Traditionally biologists have often considered individual differences in behaviour or physiology as a nuisance when investigating a population of individuals. These differences have mostly been dismissed as measurement errors or as non-adaptive variation around an adaptive population mean. Recent research, however, challenges this view. While long acknowledged in human personality studies, the importance of individual variation has recently entered into ecological and evolutionary studies in the form of animal personality. The concept of animal personality focuses on consistent differences within and between individuals in behavioural and physiological traits across time and contexts and its ecological and evolutionary consequences. Nevertheless, a satisfactory explanation for the existence of personality is still lacking. Although there is a growing number of explanatory theoretical models, there is still a lack of empirical studies on wild populations showing how traditional life-history tradeoffs can explain the maintenance of variation in personality traits. In this thesis, I first investigate the validity of variation in allostatic load or baseline corticosterone (CORT) concentrations as a measure for differences in individual quality. The association between CORT and quality has recently been summarised under the “CORT-fitness hypothesis”, which states that a general negative relationship between baseline CORT and fitness exists. I then continue to apply the concept of animal personality to depict how the life-history trade-off between survival and fecundity is mediated in incubating female eiders (Somateria mollissima), thereby maintaining variation in behaviour and physiology. To this end, I investigated breeding female eiders from a wild population that breeds in the archipelago around Tvärminne Zoological Station, SW Finland. The field data used was collected from 2008 to 2012. The overall aim of the thesis was to show how differences in personality and stress responsiveness are linked to a life-history context. In the four chapters I examine how the life-history trade-off between survival and fecundity could be resolved depending on consistent individual differences in escape behaviour, stress physiology, individual quality and nest-site selection. First, I corroborated the validity of the “CORT-fitness hypothesis”, by showing that reproductive success is generally negatively correlated with serum and faecal baseline CORT levels. The association between individual quality and baseline CORT is, however, context dependent. Poor body condition was associated with elevated serum baseline CORT only in older breeders, while a larger reproductive investment (clutch mass) was associated with elevated serum baseline CORT among females breeding late in the season. Interestingly, good body condition was associated with elevated faecal baseline CORT levels in late breeders. High faecal baseline CORT levels were positively related to high baseline body temperature, and breeders in poor condition showed an elevated baseline body temperature, but only on open islands. The relationship between stress physiology and individual quality is modulated by breeding experience and breeding phenology. Consequently, the context dependency highlights that this relationship has to be interpreted cautiously. Additionally, I verified if stress responsiveness is related to risk-taking behaviour. Females who took fewer risks (longer flight initiation distance) showed a stronger stress response (measured as an increase in CORT concentration after capture and handling of the bird). However, this association was modulated by breeding experience and body condition, with young breeders and those in poor body condition showing the strongest relationship between risktaking and stress responsiveness. Shy females (longer flight initiation distance) also incubated their clutch for a shorter time. Additionally, I demonstrated that stress responsiveness and predation risk interact with maternal investment and reproductive success. Under high risk of predation, females that incubated a larger clutch showed a stronger stress response. Surprisingly, these females also exhibited higher reproductive success than females with a weaker stress response. Again, these context dependent results suggest that the relationship between stress responsiveness and risk-taking behaviour should not be studied in isolation from individual quality and that stress responsiveness may show adaptive plasticity when individuals are exposed to different predation regimes. Finally, female risk-taking behaviour and stress coping styles were also related to nest-site choice. Less stress responsive females more frequently occupied nests with greater coverage that were farther away from the shoreline. Females nesting in nests with medium cover and farther from the shoreline had higher reproductive success. These results suggest that different personality types are distributed non-randomly in space. In this thesis I was able to demonstrate that personalities and stress coping strategies are persistent individual characteristics, which express measurable effects on fitness. This suggests that those traits are exposed to natural selection and thereby can evolve. Furthermore, individual variation in personality and stress coping strategy is linked to the alternative ways in which animals resolve essential life-history trade-offs.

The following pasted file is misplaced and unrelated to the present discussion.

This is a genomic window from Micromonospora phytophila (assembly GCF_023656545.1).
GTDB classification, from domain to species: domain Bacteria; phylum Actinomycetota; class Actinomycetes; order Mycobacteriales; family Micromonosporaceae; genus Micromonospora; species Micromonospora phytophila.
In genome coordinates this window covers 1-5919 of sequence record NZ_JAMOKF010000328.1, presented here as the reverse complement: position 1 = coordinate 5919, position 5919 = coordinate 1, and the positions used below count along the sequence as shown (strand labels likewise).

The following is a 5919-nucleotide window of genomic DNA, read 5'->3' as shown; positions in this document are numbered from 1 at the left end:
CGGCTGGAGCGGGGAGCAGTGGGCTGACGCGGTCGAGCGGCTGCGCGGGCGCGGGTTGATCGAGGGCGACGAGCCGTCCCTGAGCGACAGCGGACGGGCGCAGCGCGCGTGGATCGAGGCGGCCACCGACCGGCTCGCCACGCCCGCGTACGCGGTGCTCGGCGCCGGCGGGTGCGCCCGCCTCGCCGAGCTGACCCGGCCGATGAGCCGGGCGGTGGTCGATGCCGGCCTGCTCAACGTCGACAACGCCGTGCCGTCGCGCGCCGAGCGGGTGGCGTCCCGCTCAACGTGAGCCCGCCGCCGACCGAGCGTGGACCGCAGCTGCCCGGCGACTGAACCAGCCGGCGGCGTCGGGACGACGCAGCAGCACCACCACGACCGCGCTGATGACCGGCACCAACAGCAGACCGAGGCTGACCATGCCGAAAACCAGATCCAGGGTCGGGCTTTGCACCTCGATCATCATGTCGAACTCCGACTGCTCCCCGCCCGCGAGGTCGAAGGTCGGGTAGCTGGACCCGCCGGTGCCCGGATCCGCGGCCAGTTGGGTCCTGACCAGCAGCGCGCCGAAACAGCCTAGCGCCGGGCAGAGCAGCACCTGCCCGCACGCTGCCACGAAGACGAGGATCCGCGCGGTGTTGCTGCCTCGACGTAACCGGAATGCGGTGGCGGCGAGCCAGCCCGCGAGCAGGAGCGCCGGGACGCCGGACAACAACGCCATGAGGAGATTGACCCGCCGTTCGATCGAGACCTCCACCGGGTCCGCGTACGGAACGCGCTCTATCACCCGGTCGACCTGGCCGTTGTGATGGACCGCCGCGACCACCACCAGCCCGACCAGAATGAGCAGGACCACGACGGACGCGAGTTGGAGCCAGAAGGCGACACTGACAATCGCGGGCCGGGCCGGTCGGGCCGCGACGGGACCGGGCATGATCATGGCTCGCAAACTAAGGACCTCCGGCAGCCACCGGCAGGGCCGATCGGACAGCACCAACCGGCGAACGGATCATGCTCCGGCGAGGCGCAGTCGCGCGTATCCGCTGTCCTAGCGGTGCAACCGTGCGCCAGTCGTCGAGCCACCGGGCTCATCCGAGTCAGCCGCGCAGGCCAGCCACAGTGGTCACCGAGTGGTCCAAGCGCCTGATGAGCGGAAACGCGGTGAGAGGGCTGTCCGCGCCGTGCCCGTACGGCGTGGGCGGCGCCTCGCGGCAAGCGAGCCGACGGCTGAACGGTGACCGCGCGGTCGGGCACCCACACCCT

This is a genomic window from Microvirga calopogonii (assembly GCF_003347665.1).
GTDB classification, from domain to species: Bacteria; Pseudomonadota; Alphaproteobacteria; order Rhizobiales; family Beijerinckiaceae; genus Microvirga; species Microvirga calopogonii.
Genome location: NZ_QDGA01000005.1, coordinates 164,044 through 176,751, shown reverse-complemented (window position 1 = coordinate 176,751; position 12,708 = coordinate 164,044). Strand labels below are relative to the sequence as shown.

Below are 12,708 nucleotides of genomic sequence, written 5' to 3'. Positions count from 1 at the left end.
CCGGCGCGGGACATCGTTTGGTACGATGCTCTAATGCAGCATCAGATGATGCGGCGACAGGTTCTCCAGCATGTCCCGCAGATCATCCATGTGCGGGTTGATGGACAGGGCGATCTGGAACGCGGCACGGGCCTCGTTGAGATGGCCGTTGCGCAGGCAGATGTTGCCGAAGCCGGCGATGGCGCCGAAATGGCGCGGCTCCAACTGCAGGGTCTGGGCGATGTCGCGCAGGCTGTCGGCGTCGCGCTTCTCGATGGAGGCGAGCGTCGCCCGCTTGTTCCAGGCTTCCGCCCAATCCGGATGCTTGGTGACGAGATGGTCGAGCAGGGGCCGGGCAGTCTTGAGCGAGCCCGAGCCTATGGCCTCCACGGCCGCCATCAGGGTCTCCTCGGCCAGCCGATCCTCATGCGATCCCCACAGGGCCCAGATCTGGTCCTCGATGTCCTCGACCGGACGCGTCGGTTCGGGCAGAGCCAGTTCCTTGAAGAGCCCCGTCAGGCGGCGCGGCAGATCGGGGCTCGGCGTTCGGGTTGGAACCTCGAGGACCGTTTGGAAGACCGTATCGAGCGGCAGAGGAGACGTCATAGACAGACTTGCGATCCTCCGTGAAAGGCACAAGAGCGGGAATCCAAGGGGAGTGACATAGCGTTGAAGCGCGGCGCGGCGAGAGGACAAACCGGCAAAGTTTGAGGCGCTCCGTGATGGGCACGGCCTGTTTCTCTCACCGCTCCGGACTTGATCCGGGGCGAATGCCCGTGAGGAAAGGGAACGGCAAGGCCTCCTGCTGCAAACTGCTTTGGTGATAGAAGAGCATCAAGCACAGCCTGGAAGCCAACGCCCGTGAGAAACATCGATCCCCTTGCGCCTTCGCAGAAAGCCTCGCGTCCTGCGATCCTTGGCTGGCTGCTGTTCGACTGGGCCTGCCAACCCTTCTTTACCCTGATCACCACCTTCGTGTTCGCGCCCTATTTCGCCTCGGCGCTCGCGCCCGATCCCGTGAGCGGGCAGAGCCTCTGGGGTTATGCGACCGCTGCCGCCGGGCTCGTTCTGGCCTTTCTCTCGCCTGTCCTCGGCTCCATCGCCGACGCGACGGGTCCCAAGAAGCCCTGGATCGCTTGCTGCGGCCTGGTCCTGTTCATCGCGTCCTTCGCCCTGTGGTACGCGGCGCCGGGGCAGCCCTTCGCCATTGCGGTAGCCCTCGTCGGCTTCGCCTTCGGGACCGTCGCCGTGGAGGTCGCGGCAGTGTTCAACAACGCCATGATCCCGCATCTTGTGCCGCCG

|Publication status||Published - 2014|
|MoE publication type||G5 Doctoral dissertation (article)|